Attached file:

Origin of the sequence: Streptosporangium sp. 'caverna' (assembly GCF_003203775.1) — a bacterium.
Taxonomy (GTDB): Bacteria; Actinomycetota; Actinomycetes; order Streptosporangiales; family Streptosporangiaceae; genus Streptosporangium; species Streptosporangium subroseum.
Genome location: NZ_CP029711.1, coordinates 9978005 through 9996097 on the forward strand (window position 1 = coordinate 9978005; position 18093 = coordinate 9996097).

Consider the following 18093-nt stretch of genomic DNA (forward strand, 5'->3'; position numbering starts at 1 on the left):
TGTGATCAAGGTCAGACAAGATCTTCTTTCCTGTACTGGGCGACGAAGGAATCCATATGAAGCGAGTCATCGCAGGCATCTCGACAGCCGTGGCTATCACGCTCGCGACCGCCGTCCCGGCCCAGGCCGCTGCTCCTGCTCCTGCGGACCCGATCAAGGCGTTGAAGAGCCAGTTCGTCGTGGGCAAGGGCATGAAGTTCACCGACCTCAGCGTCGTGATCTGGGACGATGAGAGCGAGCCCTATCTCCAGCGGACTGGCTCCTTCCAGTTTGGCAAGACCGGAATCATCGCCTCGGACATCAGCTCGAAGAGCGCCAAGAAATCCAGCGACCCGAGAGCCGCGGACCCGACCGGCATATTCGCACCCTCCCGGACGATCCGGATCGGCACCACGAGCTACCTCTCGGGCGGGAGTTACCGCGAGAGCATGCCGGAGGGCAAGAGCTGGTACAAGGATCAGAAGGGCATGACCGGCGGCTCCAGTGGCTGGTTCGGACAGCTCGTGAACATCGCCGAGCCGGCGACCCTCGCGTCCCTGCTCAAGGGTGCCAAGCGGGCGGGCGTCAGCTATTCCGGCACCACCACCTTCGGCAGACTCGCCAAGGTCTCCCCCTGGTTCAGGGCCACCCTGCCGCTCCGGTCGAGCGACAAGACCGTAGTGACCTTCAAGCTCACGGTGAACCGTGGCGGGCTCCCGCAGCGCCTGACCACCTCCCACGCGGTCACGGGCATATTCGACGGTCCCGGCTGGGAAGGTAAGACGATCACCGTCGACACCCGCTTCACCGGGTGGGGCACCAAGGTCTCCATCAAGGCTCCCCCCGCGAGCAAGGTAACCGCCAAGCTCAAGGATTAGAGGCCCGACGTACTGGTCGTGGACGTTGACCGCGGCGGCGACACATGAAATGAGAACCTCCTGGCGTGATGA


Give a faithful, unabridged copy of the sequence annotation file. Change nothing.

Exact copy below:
Origin of the sequence: Streptosporangium sp. 'caverna' (assembly GCF_003203775.1) — a bacterium.
Taxonomy (GTDB): Bacteria; Actinomycetota; Actinomycetes; order Streptosporangiales; family Streptosporangiaceae; genus Streptosporangium; species Streptosporangium subroseum.
Genome location: NZ_CP029711.1, coordinates 9978005 through 9996097 on the forward strand (window position 1 = coordinate 9978005; position 18093 = coordinate 9996097).

Consider the following 18093-nt stretch of genomic DNA (forward strand, 5'->3'; position numbering starts at 1 on the left):
TGTGATCAAGGTCAGACAAGATCTTCTTTCCTGTACTGGGCGACGAAGGAATCCATATGAAGCGAGTCATCGCAGGCATCTCGACAGCCGTGGCTATCACGCTCGCGACCGCCGTCCCGGCCCAGGCCGCTGCTCCTGCTCCTGCGGACCCGATCAAGGCGTTGAAGAGCCAGTTCGTCGTGGGCAAGGGCATGAAGTTCACCGACCTCAGCGTCGTGATCTGGGACGATGAGAGCGAGCCCTATCTCCAGCGGACTGGCTCCTTCCAGTTTGGCAAGACCGGAATCATCGCCTCGGACATCAGCTCGAAGAGCGCCAAGAAATCCAGCGACCCGAGAGCCGCGGACCCGACCGGCATATTCGCACCCTCCCGGACGATCCGGATCGGCACCACGAGCTACCTCTCGGGCGGGAGTTACCGCGAGAGCATGCCGGAGGGCAAGAGCTGGTACAAGGATCAGAAGGGCATGACCGGCGGCTCCAGTGGCTGGTTCGGACAGCTCGTGAACATCGCCGAGCCGGCGACCCTCGCGTCCCTGCTCAAGGGTGCCAAGCGGGCGGGCGTCAGCTATTCCGGCACCACCACCTTCGGCAGACTCGCCAAGGTCTCCCCCTGGTTCAGGGCCACCCTGCCGCTCCGGTCGAGCGACAAGACCGTAGTGACCTTCAAGCTCACGGTGAACCGTGGCGGGCTCCCGCAGCGCCTGACCACCTCCCACGCGGTCACGGGCATATTCGACGGTCCCGGCTGGGAAGGTAAGACGATCACCGTCGACACCCGCTTCACCGGGTGGGGCACCAAGGTCTCCATCAAGGCTCCCCCCGCGAGCAAGGTAACCGCCAAGCTCAAGGATTAGAGGCCCGACGTACTGGTCGTGGACGTTGACCGCGGCGGCGACACATGAAATGAGAACCTCCTGGCGTGATGA